If you fancy yourself as a right-brained creative type, there's a new mobile puzzle game that will tickle your artistic side and even teach you something.
Blendoku is a free game for iOS and Android that is a hybrid of puzzles like Sudoku and crosswords. Instead of filling your grid with numbers or letters, in Blendoku you organize colors in a gradient by shade, hue and saturation. If that is hard to entirely grasp, check out the trailer:
The levels start simple like those above, but soon your rows and columns will be intersecting in multiple places, and you'll have to find the meeting place of all the color swatches given to you on each level. When the puzzles get too tough, you can get a free hint, but using more than one per day requires an in-app purchase.
Blendoku was created by Lonely Few, made up of the two-man team of Rod Green and Yeong-Hao Han. Both worked at larger game studios — BioWare and Pandemic — before founding Lonely Few. Green says they were inspired to create Blendoku after thinking about color exercises from art schools.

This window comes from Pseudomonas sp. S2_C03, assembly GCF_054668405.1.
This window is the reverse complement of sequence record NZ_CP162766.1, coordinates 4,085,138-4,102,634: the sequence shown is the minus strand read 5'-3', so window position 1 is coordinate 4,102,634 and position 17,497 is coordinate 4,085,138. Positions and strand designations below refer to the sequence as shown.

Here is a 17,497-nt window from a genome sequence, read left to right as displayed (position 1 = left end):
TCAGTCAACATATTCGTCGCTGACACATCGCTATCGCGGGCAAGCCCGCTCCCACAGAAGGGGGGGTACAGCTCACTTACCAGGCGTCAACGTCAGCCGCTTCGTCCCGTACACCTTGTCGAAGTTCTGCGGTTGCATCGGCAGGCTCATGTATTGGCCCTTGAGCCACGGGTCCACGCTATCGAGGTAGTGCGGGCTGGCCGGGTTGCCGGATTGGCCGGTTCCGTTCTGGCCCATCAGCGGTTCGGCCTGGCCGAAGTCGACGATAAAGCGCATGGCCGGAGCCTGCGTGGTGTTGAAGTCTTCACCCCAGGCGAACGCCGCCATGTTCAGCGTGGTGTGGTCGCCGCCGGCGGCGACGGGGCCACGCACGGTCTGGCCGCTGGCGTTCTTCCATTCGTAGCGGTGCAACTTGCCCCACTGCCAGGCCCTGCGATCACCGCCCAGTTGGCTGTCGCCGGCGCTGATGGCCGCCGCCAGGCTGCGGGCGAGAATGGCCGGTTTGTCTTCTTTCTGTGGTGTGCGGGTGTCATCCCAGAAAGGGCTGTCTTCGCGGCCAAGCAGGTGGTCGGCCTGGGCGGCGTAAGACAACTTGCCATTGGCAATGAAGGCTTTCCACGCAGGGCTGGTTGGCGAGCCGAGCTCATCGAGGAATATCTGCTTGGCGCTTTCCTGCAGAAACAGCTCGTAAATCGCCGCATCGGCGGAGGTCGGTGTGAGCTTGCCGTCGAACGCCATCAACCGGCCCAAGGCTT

"In one such exercise, students would be given a number of color swatches in a bag and fill out a chart based on hue, saturation, and value. It was kind of like filling out a jigsaw puzzle with colors," Green said. "With Blendoku, we took these concepts, sped up the process, and created a game out of it."
Their efforts have not gone unnoticed by art teachers everywhere. Green says they've received several notes from art teachers from elementary school to college who they have includedBlendoku in their lessons. He shared some of those with Mashable.
"Blendoku takes one of the difficulties of color theory — color mixing — and encourages users to have fun learning the basics without relying on paint. Along the way, users will also pick up some intuitive hints about color harmonies, too," wrote Richard Keyes, a color theory and design instructor at Art Center College of Design.
Green realizes that Blendoku's gameplay isn't friendly to players who are colorblind, but he and Han are working on a solution.
"Since the game is based on color gradients we're working on a way to 'shift' the colors out of the typical colorblind spectrum so everyone can enjoy the game," he says.
Image courtesy of Lonely Few